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Microsoft to ship DVD software

The coming availability of DirectShow 2.0 could mean DVD-ROM titles with better quality and advanced interactive features by Christmas 1998.

    Microsoft (MSFT) will ship software by the end of November that will make programming DVD-ready applications easier.

    The coming availability of DirectShow 2.0 software means DVD-ROM titles with better quality and advanced interactive features should be available by Christmas 1998, according to Eric Engstrom, general manager of DirectX multimedia at Microsoft. One such feature is the ability to click on a part of the video to "drill down" for more information.

    DirectShow 2.0 is an application programming interface (API) for the capture and playback of multimedia content. If it catches on, programmers would use a single set of instructions that will work with any piece of DirectShow-compatible hardware.

    Currently, a PC vendor that ships a DVD drive in a system has to install special software that understands what the DVD drive is playing and knows how to control the underlying system hardware. Every time the drive is shipped in a different computer, the software has to be rewritten.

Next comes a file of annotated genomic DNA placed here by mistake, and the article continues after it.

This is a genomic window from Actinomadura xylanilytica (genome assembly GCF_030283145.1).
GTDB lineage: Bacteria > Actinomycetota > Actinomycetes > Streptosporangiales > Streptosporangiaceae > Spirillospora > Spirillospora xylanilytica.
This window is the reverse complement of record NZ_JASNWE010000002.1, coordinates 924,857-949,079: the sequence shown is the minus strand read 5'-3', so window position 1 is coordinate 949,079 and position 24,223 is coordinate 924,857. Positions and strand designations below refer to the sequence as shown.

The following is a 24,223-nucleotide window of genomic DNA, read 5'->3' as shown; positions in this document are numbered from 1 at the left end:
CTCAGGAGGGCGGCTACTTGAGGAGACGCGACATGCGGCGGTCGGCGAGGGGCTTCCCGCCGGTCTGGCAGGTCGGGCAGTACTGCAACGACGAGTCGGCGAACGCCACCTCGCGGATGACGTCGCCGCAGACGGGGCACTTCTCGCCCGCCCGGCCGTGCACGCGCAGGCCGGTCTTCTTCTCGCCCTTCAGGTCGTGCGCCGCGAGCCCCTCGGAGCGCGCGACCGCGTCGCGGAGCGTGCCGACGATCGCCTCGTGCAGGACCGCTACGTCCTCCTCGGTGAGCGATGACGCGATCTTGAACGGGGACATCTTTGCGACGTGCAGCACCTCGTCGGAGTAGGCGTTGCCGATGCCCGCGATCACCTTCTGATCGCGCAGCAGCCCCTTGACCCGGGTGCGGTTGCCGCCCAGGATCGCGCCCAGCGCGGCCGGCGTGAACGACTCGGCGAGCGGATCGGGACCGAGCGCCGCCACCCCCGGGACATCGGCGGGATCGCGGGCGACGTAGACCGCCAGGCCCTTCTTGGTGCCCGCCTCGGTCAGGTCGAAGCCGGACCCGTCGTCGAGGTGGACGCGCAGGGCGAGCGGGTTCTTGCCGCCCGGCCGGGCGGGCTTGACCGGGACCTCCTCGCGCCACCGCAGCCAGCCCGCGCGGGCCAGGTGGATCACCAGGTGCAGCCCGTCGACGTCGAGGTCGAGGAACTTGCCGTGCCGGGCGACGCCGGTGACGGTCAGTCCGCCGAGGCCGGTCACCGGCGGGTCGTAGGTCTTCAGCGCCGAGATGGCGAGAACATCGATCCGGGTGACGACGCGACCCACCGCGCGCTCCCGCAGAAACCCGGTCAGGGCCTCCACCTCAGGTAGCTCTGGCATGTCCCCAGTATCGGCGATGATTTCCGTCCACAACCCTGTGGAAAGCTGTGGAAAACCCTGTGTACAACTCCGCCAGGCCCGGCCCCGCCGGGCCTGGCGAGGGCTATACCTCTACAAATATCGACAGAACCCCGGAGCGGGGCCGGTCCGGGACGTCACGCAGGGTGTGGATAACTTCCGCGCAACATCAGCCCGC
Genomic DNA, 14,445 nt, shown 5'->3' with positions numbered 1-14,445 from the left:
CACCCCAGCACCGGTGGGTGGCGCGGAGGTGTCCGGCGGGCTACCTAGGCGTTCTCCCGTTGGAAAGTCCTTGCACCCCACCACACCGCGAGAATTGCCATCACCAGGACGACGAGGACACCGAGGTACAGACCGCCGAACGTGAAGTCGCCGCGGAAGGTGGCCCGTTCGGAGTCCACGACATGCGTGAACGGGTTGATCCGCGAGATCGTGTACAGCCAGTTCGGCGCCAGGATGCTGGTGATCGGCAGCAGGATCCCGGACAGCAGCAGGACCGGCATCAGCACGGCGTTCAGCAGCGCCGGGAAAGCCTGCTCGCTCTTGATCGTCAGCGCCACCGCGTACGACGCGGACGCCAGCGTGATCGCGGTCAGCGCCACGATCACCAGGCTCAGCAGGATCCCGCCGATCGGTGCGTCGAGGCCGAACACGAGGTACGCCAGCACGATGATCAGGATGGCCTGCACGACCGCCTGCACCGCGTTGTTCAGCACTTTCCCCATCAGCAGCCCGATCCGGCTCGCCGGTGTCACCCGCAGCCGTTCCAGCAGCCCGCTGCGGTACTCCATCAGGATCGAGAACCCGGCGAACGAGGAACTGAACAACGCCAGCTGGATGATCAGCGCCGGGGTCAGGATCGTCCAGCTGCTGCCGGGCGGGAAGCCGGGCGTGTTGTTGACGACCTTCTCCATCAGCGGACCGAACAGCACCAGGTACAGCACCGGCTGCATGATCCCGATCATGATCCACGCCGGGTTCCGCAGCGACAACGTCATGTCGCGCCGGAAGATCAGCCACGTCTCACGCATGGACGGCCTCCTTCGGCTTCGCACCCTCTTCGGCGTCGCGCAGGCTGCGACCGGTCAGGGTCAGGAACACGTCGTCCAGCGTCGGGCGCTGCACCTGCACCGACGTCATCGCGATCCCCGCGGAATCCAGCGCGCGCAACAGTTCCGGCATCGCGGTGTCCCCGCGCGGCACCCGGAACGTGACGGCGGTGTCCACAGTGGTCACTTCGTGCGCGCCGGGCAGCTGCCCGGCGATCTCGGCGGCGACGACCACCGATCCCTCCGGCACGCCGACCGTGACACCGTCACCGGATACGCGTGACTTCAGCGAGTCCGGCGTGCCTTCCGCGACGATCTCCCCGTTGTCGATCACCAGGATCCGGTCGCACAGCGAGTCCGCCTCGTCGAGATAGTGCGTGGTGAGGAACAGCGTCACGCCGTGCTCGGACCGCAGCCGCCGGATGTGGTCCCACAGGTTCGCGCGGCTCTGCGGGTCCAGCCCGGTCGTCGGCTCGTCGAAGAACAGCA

Applications such as games and multimedia encyclopedias also have to be rewritten to ensure compatibility, something which quickly becomes an expensive and arduous process for programmers, with the end result being that programmers have been slow to adopt DVD as the platform of choice for writing new programs.

    Also this week, Mediamatics officially announced new software for playing back MPEG-2 video information on DVD players, as reported last week by CNET's NEWS.COM. The software uses DirectShow to enable DVD playback on a wide array of computers, including lower-end PCs that currently aren't offered with DVD drives.

    By tapping into the processing power of the computer's existing main microprocessor as well as the graphics chip subsystem, Mediamatics hopes to to offer its DVDExpress A/V Pak on multiple types of computer architectures, spanning both low-cost and higher-end price points. The technology can be used on processors including Intel's Pentium II, Advanced Micro Devices' K6, and Cyrix's MediaGX. It can also work with multiple graphics chips, the company claims.

    Finding a way to do MPEG-2 playback effectively with fewer components and at lower cost is the newest holy grail for the DVD industry. Currently, playing back data from DVD titles without specialized chips takes PC takes a prodigious amount of processing power--a 266-MHz Pentium II system is the minimum for doing software-only MPEG-2 playback, Mediamatics says.

    For companies shipping DVD systems with less powerful processors, the DVDExpress A/V Pak can also be used in conjunction with a MPEG-2 video decoder from IBM.